Animal activists are claiming a victory today after the Occupational Safety and Health Administration hit Miami Seaquarium with a pretty hefty fine for letting trainers work with Lolita the orca without proper safety precautions.
In 2010, SeaWorld trainer Dawn Brancheau died while she was swimming in a pool with an orca. Since the incident, OSHA has required there be physical barriers or a safe amount of distance between orcas and trainers during performances.
The Animal Legal Defense Fund caught trainers breaking those requirements on video, and OSHA has responded by fining the Seaquarium a "serious" $7,000.
"We celebrate OSHA's swift enforcement against this dangerous facility," Stephen Wells, executive director of the Animal Legal Defense Fund, said in a statement. "The Miami Seaquarium is risking trainers' lives to exploit Lolita, a wild-captured orca, for huge revenue. The corporation continues to disregard worker safety and animal welfare laws as long as it brings in big profits."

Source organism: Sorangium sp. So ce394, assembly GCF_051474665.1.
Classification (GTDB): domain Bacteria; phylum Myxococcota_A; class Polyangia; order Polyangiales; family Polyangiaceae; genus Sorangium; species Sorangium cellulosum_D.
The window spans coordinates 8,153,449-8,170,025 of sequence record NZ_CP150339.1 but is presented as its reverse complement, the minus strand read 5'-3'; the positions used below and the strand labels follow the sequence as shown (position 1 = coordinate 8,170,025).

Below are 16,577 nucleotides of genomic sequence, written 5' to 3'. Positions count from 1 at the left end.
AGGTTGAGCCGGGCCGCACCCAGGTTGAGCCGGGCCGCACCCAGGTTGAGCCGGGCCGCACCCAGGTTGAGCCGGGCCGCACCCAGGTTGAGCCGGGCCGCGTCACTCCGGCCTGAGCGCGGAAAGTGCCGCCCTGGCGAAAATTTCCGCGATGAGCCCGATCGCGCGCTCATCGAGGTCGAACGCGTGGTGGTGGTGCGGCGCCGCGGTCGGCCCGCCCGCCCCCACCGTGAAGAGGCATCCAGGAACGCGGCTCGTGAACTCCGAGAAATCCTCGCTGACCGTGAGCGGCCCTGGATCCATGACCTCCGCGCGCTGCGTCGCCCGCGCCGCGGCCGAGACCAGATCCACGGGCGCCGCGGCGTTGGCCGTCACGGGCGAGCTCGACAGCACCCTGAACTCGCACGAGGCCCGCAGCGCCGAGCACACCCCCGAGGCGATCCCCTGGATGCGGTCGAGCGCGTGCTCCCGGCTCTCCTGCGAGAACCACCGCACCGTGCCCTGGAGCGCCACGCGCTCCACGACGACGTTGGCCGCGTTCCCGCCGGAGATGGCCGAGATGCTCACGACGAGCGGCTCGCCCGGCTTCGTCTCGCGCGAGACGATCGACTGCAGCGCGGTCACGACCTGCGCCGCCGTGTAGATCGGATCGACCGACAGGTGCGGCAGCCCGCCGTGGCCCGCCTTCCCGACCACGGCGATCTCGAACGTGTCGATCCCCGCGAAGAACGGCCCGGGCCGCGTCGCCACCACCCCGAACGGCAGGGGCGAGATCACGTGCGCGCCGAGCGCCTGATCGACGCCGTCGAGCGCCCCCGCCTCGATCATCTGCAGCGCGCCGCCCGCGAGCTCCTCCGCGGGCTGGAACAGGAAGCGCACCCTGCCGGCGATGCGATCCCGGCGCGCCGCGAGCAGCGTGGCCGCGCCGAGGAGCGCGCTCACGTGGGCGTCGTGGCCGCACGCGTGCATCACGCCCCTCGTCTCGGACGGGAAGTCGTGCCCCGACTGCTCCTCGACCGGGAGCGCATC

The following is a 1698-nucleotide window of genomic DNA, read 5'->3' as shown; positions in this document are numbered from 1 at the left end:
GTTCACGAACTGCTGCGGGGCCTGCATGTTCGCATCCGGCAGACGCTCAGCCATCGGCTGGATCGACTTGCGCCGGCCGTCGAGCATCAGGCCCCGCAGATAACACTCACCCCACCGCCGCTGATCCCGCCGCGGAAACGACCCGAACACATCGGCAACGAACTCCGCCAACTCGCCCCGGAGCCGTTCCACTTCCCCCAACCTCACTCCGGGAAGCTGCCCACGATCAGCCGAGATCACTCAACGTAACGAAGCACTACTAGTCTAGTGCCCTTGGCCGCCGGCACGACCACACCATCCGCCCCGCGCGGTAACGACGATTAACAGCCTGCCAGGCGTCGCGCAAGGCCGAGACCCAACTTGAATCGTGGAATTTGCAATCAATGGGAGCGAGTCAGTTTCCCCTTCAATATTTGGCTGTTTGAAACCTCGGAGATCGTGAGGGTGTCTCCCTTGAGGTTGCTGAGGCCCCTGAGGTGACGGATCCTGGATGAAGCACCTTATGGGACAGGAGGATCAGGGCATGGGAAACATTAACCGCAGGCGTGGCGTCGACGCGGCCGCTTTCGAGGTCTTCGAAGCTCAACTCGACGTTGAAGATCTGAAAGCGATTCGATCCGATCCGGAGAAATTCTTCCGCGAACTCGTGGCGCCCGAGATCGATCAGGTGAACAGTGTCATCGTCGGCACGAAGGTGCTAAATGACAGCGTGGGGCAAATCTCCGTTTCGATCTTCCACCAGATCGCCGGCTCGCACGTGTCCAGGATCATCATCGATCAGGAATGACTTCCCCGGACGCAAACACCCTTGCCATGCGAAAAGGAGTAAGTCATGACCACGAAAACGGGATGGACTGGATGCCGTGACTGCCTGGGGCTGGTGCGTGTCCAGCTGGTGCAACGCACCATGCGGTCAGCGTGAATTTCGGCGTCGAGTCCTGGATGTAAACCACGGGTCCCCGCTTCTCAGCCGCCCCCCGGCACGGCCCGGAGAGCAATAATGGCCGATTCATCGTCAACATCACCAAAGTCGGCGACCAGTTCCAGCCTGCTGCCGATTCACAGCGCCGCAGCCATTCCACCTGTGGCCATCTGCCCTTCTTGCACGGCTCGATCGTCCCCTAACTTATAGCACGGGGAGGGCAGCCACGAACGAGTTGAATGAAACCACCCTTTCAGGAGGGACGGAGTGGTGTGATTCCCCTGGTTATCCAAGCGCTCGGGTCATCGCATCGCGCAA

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The Seaquarium was also cited but not fined for other violations. OSHA found that some employees who were scuba diving were not properly trained in CPR and first aid and did not have a proper reserve cylinder of oxygen on them, nor were the times of dives properly logged.
The complaint and fine is just the latest battle in a war between the Seaquarium and animal activists.
Lolita has been in captivity since 1970 and lives in the smallest orca tank in North America. In 2005, her original family, the Puget Sound L-pod, was protected under the Endangered Species Act. Activists hope to have the protective status applied to Lolita as well, with the ultimate goal of returning her to a seaside sanctuary in Puget Sound, Washington.